Champagne’s effervescence cleanses the palate, it makes food more enjoyable, and more importantly, it is more effective than tequila when trying to close the deal with a date. Champagne is arguably one of the greatest inventions that happened to mankind. And, like most great things, Champagne was discovered by accident. But that’s only the first of our five Champagne stories.
The British were the first to see the tendency of wines from the Champagne region to sparkle, and they tried to understand the reason behind those tiny bubbles. Due to the use of coal-fueled ovens, the English glassmakers produced stronger, more durable glass bottles than the French. English bottling and corking skills were far superior to those in France so wine was often transported to England in wooden wine barrels where merchant houses would then bottle the wine for sale.
During the cold winters of the Champagne region, temperatures would drop so low that the fermentation process was prematurely halted – leaving some residual sugar and dormant yeast. When the wine was shipped to and bottled in England, the fermentation process would restart when the weather warmed and the wine would begin to build pressure from carbon dioxide gas. When the wine was opened, it would be bubbly. In 1662, the English scientist Christopher Merret presented a paper detailing how the presence of sugar in a wine led to it eventually sparkling and that by adding sugar to a wine before bottling it, nearly any wine could be made to sparkle. This is one of the first known accounts of understanding the process of sparkling wine and even suggests that British merchants were producing “sparkling Champagne” before the French Champenois were deliberately making it.
Dom Pérignon was originally asked by his superiors at the Abbey of Hautvillers to get rid of the bubbles since the pressure in the bottles caused many of them to burst in the cellar. As sparkling wine production increased in the early 18th century, cellar workers (especially the riddlers, remueurs in French) had to wear a heavy iron mask to prevent injury from spontaneously bursting bottles. The disturbance caused by one bottle exploding could cause a chain reaction, which would cause wine cellars to lose 20 to 90% of their inventory this way.
Effervescence has been observed in wine throughout history and has been noted by Ancient Greek and Roman writers but the cause of this mysterious appearance of bubbles was not understood. Over time it has been attributed to phases of the moon as well as both good and evil spirits. It was considered a wine fault and was disdained in early Champagne winemaking.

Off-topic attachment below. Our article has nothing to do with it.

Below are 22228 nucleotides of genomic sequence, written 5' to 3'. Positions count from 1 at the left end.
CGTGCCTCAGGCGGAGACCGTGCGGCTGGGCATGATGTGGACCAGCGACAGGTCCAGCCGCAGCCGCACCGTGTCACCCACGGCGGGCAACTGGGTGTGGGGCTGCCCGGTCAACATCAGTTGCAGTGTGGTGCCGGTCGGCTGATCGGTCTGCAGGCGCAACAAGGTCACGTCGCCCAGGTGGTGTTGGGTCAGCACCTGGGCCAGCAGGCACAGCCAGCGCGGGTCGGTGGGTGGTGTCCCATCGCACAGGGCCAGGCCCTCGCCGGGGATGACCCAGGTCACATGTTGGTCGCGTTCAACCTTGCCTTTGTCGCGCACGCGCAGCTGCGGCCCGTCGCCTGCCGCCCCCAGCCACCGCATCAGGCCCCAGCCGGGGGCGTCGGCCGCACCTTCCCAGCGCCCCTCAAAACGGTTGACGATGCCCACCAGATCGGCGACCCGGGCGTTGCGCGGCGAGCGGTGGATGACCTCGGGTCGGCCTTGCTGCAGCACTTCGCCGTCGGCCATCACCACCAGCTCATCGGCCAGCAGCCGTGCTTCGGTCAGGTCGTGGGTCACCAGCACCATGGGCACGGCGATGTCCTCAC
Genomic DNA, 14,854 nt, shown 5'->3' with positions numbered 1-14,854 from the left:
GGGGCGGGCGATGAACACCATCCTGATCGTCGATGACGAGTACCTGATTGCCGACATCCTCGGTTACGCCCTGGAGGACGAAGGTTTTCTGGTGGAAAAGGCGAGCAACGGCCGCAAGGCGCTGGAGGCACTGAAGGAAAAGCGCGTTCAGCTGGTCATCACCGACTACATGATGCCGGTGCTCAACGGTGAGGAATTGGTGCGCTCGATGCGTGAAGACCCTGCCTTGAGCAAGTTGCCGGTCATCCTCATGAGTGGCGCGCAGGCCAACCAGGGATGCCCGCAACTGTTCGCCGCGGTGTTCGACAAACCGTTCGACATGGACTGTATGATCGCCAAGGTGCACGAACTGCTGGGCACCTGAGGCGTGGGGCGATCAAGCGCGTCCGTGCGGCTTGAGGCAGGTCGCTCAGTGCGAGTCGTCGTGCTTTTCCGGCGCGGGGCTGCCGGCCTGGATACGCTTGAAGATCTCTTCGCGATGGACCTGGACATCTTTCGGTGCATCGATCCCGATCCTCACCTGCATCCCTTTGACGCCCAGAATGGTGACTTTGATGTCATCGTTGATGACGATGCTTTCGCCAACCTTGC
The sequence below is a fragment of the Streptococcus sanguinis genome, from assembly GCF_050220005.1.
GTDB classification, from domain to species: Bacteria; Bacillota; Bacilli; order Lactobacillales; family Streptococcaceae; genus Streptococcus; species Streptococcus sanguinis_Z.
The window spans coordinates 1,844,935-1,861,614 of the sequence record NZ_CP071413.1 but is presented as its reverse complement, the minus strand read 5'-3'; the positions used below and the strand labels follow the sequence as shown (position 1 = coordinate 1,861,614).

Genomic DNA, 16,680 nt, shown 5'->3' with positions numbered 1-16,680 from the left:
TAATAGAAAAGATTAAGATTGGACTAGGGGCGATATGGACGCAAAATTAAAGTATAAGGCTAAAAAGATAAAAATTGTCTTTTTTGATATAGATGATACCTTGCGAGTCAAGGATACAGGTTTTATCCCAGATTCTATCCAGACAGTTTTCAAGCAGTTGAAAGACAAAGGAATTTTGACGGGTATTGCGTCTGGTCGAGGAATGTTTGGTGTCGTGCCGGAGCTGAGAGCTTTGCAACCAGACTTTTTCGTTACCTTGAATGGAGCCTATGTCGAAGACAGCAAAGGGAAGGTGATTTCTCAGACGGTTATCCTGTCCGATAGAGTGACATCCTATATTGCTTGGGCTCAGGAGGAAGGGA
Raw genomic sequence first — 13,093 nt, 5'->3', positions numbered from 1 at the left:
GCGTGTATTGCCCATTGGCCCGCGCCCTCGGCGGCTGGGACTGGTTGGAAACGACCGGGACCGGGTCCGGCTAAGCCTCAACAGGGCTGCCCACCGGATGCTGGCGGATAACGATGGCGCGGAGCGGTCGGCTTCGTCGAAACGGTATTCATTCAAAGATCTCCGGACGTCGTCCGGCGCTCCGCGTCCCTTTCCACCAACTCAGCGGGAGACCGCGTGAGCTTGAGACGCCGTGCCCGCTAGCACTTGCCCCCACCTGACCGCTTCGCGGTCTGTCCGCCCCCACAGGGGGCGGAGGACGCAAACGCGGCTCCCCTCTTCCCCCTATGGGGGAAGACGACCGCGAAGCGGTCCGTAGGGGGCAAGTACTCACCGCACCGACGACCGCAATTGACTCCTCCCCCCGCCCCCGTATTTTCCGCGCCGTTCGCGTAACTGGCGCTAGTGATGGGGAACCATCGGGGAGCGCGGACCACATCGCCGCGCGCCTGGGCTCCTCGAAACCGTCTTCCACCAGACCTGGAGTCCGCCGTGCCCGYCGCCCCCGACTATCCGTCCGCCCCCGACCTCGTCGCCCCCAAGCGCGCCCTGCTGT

The mysterious circumstance surrounding the then unknown process of fermentation and carbonic gas caused some critics to call the sparkling creations “The Devil’s Wine”.
Champagne has been an integral part of sports celebration since Moët & Chandon started offering their Champagne to the winners of Formula 1 Grand Prix events. At the 1967 24 Hours of Le Mans, winner Dan Gurney started the tradition of drivers spraying the crowd and each other.
Champagne is usually served in a Champagne flute, whose characteristics include a long stem with a tall, narrow bowl, thin sides and an etched bottom.
The Champagne coupe or Champagne saucer is a shallow, broad-bowled, stemmed glass, commonly used at wedding receptions, often stacked in layers to build a champagne tower. Champagne is continuously poured into the top glass, trickling down to fill every glass below. Legend has it that the shape of the glass was designed using a mould of French Queen Marie Antoinette’s* left breast as a birthday present to her husband, Louis XVI. As much as I would love for this to be true, this is almost certainly false. The glass was designed especially for champagne in England in 1663, preceding those aristocrats by almost a century.
*Similar stories involve Joséphine de Beauharnais, Madame de Pompadour, and several other French aristocrats, even Kate Moss who collaborated with a British sculptor to make a Champagne glass modeled after her left boob – but I think that one is real and I can’t wait for the opportunity to drink my Champagne from Kate’s boob ; )
This just in! Moët Hennessy Champagne brand Dom Pérignon is releasing a glass modelled after supermodel Claudia Schiffer’s breasts, according to press reports. Both Schiffer and Lagerfeld (photographer) have had a long association with Dom Perignon, the former appearing in a series of ever-more suggestive ads for the brand (pictured). In 2007 the pair hosted a series of lavish parties for the launch of the Oenothèque 1993, the house’s top cuvée. The cup, which is sold as a package with a bottle of 1995 Oenothèque, costs $3,150!